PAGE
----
Another question on DL Doctorate and PHD programs

Discussion in 'General Distance Learning Discussions' started by pietto, Feb 8, 2011.

  1. BizProf

    BizProf New Member

    I understand the shot fired across my bow, I came across a bit presumptuous. But things are exceptionally shiny in certain fields. Finance is one of them, accounting even more so. Your friend may be aiming high, perhaps looking primarily at big research universities at this point, where the atmosphere is rarer and competition higher. I also don't know where he matriculated, if he went to Compass Directional U and is trying to get a job as Prestige U or Flagship U, that would be a problem. But I'm 98% certain he'll land a job within the year at an AACSB-acctedited university for an amount in excess of $100K. The latest AACSB figures have finance new hires, newly-minted PhDs @ $110ish for finance. That's purely a function of demand for the position. Accounting is approaching $130--when you can find a candidate and don't get outbid.
  2. pietto

    pietto New Member

    Thanks to everyone that replied. From what I understand the the requirement to publish always been there, regardless of the school. I'm not sure where the idea came that all I have to do it get a PHD-DBA and i'll get a TT job came from. It seems to me that if you have PHD/DBA from AACSB school in a high demand field (I'm looking at Decision Sciences) and are published you should be fine. In my discussions with PHD/DBAs from B&M and/or DL schools, getting published separates you from the herd.
  3. RFValve

    RFValve Well-Known Member

    I'm very well aware of the salaries for Finance and Accounting professors. I'm in IT that is not exactly so hot nowadays for teaching.

    Do you feel that a post doctoral bridge certificate in Accounting from a AACSB accredited can do the trick?
    I contacted few schools that offer this certificate and one offered possible admission but I was skeptical about the value of this certificate in the market compared to a PhD.
    Do you feel might be worth pursing this?
  4. ITJD

    ITJD Active Member

    Comparing salaries across disciplines isn't a valuable metric save as an individual contributor's comparison. Sure I make over 100k all sources considered per year, but if I don't want to work in IT and would rather teach and do research, then I'd want to make a comparable salary. Accounting and Finance, done right, seem to serve that bill.

    Now that's even assuming that jobs are available which I'd have to argue that to the vast majority of the denizens of this forum, since we didn't do things the "normal" way with our educations, we're already behind the eight-ball as to marketability.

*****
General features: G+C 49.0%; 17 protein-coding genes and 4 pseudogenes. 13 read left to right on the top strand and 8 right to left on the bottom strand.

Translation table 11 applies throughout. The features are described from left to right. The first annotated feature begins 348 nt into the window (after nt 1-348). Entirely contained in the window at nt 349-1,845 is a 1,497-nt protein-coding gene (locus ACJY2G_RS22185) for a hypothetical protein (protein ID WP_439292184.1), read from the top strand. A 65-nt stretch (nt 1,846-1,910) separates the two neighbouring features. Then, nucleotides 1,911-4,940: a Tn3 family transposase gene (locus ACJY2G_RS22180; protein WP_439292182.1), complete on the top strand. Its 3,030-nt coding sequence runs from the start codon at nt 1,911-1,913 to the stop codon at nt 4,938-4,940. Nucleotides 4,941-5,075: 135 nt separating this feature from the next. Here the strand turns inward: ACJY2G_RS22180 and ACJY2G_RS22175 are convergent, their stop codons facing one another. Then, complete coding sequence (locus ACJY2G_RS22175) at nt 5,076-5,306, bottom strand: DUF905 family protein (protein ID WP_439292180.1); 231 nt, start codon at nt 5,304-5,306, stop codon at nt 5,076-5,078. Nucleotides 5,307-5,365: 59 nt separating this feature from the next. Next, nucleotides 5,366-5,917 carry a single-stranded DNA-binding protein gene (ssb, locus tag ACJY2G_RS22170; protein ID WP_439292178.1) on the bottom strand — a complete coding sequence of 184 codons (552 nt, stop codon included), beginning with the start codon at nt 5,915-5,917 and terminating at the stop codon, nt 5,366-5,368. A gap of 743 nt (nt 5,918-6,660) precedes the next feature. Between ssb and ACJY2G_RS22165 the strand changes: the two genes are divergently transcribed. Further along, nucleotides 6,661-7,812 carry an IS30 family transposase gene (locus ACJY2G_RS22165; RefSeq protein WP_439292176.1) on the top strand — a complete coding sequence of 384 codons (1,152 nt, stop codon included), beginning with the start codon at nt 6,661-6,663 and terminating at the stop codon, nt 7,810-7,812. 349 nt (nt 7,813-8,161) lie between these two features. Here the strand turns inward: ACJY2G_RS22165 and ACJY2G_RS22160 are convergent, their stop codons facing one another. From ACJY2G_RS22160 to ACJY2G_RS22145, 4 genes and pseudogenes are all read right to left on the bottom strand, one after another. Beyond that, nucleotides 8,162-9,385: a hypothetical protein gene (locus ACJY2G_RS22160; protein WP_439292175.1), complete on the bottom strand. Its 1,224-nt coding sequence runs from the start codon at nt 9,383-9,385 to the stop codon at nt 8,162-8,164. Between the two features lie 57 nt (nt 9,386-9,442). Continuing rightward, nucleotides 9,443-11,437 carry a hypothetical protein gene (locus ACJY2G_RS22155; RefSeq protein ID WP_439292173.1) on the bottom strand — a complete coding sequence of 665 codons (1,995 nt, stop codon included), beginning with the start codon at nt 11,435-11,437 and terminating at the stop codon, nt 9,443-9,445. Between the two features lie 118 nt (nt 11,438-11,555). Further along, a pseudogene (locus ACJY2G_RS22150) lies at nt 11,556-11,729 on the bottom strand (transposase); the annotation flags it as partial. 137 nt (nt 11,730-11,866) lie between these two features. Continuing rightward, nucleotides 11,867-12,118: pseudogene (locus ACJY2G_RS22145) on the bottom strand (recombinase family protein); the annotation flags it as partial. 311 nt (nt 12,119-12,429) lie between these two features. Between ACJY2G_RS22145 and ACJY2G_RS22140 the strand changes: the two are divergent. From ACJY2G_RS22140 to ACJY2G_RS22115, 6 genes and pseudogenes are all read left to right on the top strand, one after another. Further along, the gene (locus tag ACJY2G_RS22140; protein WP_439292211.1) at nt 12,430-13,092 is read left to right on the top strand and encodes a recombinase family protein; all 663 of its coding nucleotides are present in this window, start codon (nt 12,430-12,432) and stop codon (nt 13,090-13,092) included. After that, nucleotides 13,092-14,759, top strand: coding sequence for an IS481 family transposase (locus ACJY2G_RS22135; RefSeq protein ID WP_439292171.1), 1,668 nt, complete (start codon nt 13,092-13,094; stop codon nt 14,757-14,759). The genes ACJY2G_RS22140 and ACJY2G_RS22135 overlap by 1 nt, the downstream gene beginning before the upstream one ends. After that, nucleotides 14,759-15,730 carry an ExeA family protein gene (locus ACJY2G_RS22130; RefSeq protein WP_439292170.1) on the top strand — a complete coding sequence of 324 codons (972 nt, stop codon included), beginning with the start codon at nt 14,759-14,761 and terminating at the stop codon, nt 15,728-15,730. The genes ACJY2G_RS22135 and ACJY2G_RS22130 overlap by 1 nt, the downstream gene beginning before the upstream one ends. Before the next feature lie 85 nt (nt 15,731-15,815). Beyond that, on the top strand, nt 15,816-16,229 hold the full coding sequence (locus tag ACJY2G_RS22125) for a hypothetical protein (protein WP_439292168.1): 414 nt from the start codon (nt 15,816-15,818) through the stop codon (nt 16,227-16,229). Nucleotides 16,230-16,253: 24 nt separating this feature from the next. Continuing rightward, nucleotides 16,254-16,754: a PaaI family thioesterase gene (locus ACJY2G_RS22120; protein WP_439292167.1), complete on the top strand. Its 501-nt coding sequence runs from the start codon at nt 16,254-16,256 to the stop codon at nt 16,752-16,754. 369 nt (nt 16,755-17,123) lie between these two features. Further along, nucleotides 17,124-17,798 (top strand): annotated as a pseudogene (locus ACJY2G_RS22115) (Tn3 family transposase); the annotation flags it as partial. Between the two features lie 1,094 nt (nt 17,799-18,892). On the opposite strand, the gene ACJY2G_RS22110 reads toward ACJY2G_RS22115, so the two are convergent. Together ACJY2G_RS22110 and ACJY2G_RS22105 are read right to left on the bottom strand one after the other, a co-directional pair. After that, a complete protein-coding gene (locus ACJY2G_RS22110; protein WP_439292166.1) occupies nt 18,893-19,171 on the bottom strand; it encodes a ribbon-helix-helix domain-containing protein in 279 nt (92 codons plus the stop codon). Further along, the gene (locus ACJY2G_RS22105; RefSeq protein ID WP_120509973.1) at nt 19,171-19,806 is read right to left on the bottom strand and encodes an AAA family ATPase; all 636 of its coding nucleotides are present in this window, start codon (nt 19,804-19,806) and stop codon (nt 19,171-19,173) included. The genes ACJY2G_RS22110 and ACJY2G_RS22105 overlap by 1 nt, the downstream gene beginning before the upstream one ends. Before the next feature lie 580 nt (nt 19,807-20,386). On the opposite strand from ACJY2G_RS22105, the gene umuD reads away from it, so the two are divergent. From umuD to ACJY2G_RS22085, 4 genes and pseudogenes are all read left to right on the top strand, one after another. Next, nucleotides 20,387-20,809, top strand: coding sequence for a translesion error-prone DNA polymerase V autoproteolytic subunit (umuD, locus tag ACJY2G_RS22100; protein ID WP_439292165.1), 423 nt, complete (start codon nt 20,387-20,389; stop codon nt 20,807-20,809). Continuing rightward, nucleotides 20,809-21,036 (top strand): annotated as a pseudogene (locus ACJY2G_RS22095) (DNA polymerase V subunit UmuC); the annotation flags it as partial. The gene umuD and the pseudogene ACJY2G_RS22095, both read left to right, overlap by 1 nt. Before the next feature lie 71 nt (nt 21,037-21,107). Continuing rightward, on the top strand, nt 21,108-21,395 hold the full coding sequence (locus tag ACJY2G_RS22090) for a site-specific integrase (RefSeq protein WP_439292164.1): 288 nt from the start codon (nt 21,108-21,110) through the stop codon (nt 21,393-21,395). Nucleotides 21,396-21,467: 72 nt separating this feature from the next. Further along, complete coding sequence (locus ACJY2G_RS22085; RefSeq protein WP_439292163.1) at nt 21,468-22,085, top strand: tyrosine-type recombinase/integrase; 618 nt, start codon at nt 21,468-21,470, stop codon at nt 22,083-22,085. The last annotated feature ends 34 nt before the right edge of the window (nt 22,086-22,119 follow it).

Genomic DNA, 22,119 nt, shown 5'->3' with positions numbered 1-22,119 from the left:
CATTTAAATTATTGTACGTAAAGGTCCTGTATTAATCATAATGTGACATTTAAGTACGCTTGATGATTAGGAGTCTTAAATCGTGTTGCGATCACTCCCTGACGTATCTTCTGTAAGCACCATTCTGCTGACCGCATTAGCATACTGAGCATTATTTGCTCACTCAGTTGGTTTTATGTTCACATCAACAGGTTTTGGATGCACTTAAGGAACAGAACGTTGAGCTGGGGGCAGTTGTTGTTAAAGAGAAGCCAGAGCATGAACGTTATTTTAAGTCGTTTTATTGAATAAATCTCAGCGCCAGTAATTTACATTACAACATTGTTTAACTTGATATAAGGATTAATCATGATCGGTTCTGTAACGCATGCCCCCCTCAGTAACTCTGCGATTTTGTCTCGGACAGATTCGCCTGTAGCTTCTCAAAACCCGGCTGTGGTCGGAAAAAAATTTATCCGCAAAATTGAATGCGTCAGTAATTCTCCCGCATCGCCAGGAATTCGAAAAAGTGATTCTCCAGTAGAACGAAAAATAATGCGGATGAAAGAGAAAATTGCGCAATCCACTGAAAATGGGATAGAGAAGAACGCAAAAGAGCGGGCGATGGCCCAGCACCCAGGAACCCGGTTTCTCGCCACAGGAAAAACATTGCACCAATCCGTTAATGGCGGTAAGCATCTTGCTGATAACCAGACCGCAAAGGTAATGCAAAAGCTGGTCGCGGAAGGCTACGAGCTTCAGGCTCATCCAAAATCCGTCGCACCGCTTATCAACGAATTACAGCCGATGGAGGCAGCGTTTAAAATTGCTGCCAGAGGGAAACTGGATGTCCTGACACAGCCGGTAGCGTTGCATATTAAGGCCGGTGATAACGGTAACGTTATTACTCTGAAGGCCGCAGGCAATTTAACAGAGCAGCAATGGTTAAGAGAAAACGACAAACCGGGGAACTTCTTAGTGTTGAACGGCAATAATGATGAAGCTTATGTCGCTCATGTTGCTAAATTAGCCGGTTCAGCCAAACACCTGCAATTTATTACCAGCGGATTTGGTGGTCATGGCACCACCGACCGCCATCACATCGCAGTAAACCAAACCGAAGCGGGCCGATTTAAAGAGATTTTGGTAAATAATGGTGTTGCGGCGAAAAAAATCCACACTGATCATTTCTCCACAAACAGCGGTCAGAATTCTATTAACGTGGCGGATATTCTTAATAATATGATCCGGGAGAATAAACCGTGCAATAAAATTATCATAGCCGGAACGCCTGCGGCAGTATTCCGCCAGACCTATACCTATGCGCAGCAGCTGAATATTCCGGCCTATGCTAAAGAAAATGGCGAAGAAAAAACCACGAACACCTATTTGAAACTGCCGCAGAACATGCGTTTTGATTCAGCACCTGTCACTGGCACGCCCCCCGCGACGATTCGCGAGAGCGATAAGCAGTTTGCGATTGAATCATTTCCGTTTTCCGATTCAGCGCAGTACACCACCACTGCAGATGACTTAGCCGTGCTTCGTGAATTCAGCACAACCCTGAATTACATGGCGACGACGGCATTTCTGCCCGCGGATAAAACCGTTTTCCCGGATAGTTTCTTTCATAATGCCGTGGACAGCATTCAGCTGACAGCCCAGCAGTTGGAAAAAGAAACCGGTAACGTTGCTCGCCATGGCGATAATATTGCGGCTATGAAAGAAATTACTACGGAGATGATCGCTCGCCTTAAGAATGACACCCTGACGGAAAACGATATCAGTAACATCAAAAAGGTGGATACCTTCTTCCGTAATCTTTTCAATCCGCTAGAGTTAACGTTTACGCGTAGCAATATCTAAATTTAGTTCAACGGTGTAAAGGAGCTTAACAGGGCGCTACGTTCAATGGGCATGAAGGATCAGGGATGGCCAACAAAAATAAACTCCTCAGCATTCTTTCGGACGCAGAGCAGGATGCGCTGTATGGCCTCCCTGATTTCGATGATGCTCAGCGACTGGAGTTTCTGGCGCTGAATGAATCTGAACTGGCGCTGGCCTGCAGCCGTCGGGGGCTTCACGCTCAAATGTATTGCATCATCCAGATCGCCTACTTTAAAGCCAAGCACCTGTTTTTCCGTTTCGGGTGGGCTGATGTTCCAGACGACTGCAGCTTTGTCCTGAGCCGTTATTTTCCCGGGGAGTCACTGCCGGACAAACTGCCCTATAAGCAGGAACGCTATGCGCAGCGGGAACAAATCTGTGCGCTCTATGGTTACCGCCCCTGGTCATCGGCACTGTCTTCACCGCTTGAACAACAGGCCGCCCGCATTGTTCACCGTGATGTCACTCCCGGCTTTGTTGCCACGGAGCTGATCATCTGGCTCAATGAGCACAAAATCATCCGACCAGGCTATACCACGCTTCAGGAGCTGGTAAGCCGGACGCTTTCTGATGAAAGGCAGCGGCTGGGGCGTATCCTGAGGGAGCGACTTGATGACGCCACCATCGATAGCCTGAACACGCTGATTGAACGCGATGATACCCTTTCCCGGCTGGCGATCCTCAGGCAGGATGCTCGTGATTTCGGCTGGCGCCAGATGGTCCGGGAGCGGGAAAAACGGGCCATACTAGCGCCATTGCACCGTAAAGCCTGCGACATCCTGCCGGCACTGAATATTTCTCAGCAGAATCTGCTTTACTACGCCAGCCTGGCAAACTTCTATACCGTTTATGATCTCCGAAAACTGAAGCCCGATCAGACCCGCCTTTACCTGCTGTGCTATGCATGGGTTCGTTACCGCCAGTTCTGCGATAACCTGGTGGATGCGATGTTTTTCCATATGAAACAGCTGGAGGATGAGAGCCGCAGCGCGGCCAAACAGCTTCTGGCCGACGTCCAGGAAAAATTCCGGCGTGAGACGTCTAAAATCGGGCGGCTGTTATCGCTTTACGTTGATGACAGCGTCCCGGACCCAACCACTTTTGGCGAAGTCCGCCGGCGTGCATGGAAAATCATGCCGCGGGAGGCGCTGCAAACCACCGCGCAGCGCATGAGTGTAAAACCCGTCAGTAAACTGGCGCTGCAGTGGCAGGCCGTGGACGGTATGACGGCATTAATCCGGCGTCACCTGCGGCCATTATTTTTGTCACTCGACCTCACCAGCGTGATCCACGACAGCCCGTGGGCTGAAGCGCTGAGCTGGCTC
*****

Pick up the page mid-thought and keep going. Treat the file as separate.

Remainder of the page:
5. BizProf

    BizProf New Member

    Beyond my scope of knowledge. So far as I know, there are only a few bridge programs: Florida, VA Tech and one up in Ohio (I think U of Toledo or Cleveland State, someone with more knowledge will have to chime in), and I know little about the placement rates. They cater to doctorates (don't know if PhD the only "doctorate" allowed) in other fields, give them grad school coursework in statistical methodologies, knowledge in a particular business discipline, and allegedly this provides a qualification that enables them to get into a TT opportunity at an AACSB biz program. I have no idea about the likelihood of any given person using one of these programs to work their way in. There are certain biz disciplines that are glutted (econ), so-so (management, business law, marketing, IT), and great (accounting, finance).

    Your likelihood of working your way into any of the biz fields will be more a function of your publication record, how many presentations you've done at academic conferences, how many people you've gotten to know in the field--and of course, what discipline you're shooting for--than anything else. This does not mean a PhD from UoP will get you into TT academia at an AACSB school if you've published and networked, but it does mean a doctorate acquired PT or DL through a solid euro school might get you right where you want to go if you have pubs and are shooting for a high-demand field like accounting.
  6. BizProf

    BizProf New Member

    I'm not suggesting YOU have that attitude, I'm suggesting that many in online fora do. "Decision sciences"--is that like strategy? Or econ? Not familiar with the field or term. If being in decision sciences is an econ professorship, that's a very tight market. Hard to make good money, hard to break in. Getting published separates you from the field, certainly, but if you're going for a lower- or moderate-demand field, it's a prereq to getting into all but a CC.
  7. SteveFoerster

    SteveFoerster Resident Gadfly Staff Member

    I've always thought of it as being fairly synonymous with QMB, but Wikipedia says it's a bit more broad than that.

  8. RFValve

    RFValve Well-Known Member